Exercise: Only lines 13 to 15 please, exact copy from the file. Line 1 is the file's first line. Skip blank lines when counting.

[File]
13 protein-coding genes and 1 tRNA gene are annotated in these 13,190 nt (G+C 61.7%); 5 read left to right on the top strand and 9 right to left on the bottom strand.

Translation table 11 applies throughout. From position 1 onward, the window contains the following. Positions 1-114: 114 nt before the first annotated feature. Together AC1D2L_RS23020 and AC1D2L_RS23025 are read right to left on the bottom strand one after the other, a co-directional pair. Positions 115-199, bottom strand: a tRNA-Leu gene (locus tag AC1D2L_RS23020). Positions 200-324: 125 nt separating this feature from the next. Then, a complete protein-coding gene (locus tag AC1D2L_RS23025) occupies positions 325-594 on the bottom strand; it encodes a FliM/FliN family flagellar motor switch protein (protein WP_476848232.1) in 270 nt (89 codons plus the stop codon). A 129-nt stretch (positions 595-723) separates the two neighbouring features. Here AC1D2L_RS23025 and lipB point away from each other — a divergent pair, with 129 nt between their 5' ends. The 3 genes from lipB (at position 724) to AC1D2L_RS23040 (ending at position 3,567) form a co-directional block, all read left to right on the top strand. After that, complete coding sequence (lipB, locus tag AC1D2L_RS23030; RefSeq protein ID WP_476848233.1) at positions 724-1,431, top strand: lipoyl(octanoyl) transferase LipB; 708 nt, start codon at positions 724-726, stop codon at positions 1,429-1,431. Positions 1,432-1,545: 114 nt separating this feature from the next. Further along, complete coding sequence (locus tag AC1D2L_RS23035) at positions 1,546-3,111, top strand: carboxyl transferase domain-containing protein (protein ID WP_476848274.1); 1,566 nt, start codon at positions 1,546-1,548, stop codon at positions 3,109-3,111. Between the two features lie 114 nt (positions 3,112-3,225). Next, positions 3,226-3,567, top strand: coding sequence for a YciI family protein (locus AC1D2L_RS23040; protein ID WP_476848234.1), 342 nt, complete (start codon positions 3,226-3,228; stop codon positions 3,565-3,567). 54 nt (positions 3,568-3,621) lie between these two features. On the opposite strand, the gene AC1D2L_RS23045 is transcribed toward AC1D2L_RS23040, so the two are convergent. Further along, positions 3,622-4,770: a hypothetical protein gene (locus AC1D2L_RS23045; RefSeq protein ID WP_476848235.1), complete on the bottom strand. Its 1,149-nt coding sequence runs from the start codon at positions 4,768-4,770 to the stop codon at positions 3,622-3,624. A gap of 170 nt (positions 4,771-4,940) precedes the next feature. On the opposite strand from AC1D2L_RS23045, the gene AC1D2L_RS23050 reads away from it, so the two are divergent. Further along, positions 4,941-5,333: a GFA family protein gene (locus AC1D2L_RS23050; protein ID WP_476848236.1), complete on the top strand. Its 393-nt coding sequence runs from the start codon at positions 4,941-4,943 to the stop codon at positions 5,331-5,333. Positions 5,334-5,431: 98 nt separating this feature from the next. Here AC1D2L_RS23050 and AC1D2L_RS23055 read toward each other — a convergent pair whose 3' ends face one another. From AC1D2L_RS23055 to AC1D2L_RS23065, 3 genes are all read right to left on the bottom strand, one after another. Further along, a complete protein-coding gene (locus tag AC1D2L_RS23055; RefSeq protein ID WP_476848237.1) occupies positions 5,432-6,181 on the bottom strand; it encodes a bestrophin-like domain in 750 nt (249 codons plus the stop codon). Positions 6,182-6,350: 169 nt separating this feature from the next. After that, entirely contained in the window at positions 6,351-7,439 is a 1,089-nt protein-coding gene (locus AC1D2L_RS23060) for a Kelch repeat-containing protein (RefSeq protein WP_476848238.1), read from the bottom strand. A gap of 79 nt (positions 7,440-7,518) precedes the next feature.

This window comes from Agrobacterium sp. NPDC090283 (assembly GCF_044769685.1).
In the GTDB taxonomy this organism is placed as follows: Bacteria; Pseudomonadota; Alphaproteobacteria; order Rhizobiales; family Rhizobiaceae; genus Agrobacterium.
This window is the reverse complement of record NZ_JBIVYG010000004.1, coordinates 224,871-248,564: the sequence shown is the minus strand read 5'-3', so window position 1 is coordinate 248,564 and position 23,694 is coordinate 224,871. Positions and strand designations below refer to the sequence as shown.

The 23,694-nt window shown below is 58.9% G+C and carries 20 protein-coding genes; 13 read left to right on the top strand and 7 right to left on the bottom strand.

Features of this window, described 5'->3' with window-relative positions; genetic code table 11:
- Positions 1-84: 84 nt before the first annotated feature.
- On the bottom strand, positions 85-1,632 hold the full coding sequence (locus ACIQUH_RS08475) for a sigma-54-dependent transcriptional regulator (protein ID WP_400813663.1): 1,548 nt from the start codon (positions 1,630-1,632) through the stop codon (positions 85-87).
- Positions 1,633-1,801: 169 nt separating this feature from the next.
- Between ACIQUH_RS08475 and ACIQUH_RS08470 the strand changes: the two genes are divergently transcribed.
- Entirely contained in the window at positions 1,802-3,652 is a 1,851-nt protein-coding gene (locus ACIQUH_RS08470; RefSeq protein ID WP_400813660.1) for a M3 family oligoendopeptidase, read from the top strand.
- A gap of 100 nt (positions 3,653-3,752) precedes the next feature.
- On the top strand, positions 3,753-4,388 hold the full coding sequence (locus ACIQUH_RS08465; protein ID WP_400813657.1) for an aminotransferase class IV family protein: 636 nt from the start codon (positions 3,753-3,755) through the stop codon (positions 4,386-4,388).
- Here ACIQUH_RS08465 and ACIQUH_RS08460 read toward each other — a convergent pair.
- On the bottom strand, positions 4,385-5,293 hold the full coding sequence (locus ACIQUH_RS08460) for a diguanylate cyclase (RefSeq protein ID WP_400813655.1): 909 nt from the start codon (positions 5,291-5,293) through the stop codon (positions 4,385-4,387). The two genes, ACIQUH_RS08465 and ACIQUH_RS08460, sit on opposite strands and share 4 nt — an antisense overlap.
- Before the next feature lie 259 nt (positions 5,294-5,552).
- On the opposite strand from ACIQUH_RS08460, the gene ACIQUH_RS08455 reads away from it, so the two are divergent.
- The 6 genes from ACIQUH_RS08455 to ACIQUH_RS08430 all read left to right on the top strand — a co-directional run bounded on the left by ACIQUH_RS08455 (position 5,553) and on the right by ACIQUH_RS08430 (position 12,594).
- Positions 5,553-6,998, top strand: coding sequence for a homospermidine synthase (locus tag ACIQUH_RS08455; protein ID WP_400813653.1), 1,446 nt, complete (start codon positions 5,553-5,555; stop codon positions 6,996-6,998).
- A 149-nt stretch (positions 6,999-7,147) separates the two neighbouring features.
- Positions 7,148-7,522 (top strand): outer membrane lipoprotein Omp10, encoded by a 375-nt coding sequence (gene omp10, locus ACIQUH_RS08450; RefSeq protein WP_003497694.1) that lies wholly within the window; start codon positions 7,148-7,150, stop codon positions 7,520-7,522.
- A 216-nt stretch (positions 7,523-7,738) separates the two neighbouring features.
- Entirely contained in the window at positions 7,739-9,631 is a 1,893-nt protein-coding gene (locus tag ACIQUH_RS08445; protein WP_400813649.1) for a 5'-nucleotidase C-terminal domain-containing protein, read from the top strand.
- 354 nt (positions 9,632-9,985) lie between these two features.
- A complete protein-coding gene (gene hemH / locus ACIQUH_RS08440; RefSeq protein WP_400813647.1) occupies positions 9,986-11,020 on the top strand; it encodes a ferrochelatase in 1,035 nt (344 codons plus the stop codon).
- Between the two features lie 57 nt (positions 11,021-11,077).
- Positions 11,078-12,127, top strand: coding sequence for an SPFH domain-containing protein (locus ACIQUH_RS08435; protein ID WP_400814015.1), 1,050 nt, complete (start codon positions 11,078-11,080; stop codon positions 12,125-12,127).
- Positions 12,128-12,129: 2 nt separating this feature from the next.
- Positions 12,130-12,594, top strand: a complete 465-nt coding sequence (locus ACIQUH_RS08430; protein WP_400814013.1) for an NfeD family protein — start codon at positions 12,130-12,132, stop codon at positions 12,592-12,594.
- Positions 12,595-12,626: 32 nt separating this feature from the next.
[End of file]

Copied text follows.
- A gap of 100 nt (positions 3,653-3,752) precedes the next feature.
- On the top strand, positions 3,753-4,388 hold the full coding sequence (locus ACIQUH_RS08465; protein ID WP_400813657.1) for an aminotransferase class IV family protein: 636 nt from the start codon (positions 3,753-3,755) through the stop codon (positions 4,386-4,388).
- Here ACIQUH_RS08465 and ACIQUH_RS08460 read toward each other — a convergent pair.